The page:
Epiphanize is the co-host of the Raid Warning Podcast and is currently leveling a Druid in the Cataclysm beta as well as playing one as his main.
With two new races to choose from as well as a new, improved leveling experience, there are going to be a lot of new Druids come Cataclysm. From revised abilities, to the new specialization system, starting a new Resto Druid is going to be far different than it is currently in Wrath. In this series, I am going to cover how things have changed leveling a Resto Druid, starting with level 10.
The biggest change for low level players is the specialization system. At level 10, you will be asked to choose one of your 3 talent trees. This is where you will place at least 31 of your talent points, as you can not unlock any other trees until you’ve spent 31 points in your specialization tree. Upon choosing this specialization, you will be granted an ability geared towards your spec, as well as two passive bonuses. As a Resto Druid your granted ability will be Swiftmend. Previously available at level 40, Swiftmend will drastically change how you heal at lower levels. At level 10, it heals for 204 hit points, costs 14 mana, and has a 15 second cooldown.
Along with Swiftmend, you are also granted 2 passive abilities as a Resto Druid. The first is Meditation, which similar to its predecessor Intensity, allows you to regen mana at 50% of your normal rate while casting. Your second passive ability is simply called Restoration Druid, and reduces the pushback suffered while casting Healing Touch, Regrowth, Tranquility, Rebirth, and Nourish. This is similar to the old Tier 1 talent Nature’s Focus, but adds Rebirth to the mix. Even at level 10, I believe Blizzard has succeeded in making you feel more like a Resto Druid than before Cataclysm. These two passive abilities cost 3 talent points each, with Meditation unable to be maxed out until level 22.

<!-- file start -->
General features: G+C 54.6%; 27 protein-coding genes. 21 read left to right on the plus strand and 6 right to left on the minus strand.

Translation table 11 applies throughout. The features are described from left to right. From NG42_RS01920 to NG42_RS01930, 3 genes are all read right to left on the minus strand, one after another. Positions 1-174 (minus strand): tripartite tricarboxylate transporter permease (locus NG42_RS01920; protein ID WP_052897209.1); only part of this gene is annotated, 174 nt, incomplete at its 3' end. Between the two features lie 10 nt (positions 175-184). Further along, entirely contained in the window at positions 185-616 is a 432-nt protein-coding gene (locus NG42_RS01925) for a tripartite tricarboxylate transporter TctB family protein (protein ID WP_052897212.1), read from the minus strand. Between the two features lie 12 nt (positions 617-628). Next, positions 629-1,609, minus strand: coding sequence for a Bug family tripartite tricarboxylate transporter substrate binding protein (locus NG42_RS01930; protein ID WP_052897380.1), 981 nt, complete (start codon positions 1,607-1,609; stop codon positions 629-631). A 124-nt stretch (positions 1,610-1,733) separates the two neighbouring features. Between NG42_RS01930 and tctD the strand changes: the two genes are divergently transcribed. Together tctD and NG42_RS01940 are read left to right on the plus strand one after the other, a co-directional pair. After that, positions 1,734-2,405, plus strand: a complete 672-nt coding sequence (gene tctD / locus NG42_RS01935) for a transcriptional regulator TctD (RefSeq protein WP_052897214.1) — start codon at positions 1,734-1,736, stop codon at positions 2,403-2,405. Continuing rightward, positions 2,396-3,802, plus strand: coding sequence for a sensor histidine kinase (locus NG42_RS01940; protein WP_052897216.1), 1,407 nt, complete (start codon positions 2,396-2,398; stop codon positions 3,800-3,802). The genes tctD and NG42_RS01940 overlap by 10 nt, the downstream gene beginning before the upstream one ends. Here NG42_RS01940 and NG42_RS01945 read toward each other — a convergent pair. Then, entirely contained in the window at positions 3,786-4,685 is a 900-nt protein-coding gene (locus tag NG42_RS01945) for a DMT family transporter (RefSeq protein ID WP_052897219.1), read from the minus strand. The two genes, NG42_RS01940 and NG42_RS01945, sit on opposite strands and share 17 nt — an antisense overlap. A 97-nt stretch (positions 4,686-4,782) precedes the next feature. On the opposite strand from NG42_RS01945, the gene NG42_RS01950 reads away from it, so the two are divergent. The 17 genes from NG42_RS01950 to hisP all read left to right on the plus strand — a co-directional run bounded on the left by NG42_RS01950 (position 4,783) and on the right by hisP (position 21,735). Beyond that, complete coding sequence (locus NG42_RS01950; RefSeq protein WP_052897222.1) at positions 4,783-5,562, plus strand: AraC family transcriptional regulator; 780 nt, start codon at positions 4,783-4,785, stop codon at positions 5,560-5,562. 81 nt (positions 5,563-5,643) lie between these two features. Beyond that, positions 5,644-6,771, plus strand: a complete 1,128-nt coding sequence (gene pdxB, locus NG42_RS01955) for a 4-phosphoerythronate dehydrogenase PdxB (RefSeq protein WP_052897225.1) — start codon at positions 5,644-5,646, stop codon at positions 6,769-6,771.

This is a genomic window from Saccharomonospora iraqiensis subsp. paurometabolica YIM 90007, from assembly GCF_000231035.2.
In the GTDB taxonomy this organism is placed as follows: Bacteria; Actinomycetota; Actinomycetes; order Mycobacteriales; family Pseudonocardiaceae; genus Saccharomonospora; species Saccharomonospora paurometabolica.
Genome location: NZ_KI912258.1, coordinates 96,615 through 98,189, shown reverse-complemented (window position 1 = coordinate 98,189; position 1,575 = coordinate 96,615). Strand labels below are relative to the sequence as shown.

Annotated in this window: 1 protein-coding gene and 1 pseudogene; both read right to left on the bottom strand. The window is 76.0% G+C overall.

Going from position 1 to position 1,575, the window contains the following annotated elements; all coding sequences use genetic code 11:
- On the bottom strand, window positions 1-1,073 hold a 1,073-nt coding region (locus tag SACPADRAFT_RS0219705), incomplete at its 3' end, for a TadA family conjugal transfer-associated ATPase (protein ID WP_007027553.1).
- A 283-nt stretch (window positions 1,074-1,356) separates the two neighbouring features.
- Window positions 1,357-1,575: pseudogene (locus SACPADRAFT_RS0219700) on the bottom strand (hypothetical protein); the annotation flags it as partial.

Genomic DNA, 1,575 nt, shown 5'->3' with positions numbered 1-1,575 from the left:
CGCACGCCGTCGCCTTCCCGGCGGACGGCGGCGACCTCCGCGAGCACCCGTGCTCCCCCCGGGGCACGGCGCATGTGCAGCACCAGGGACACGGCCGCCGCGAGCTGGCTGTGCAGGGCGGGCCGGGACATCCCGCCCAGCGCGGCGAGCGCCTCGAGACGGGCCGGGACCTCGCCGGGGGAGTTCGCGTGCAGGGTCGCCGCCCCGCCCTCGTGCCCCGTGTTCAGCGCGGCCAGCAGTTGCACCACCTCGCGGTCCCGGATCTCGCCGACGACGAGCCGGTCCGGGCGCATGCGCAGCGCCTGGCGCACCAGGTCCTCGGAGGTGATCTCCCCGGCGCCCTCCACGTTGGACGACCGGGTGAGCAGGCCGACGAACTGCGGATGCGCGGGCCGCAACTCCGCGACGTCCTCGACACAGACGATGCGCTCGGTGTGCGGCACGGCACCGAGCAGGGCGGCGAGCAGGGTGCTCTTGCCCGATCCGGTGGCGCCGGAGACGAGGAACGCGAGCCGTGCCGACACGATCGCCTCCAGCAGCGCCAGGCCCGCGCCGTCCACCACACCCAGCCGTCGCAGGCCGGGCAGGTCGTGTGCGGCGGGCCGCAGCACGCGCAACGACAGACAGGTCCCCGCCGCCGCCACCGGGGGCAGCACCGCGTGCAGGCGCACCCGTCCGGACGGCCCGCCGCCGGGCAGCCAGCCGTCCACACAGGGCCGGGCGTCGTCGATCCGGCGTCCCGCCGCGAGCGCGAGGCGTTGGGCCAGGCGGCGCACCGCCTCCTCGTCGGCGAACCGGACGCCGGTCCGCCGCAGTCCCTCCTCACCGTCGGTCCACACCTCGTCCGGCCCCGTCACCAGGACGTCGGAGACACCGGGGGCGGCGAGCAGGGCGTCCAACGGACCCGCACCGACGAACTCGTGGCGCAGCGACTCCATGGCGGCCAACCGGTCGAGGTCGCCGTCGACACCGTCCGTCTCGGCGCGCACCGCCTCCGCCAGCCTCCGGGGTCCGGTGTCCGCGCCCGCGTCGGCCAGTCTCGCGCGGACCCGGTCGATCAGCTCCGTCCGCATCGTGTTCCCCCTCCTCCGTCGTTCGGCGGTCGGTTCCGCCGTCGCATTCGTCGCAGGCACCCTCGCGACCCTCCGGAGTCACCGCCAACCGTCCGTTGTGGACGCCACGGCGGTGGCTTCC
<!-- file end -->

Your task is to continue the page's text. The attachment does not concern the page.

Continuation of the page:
The Rest Of Your Toolbox
Along with these bonuses is your normal toolbox that includes Rejuvenation, Healing Touch, and Swiftmend. This gives you a well-rounded toolbox for a low level healer. 1 HoT, 1 big heal, and 1 emergency heal. I am pretty excited that Blizzard decided to teach low level druids the Swiftmend mechanic, as it is not available to the other healing classes. Overall, it looks like Blizzard is succeeding in simultaneously improving the leveling experience, while teaching Resto Druids how to use some of the more advanced abilities they will need when raiding. Even at this low level, you should start being able to get a good feel for tank healing in 5 mans, as well as have the added benefit of not running out of mana every pull while leveling thanks to Meditation.
In the next part of this series I will be taking a look at the next major leveling milestone, The Looking For Dungeon Tool, and how these changes affect Resto Druids healing low level dungeons.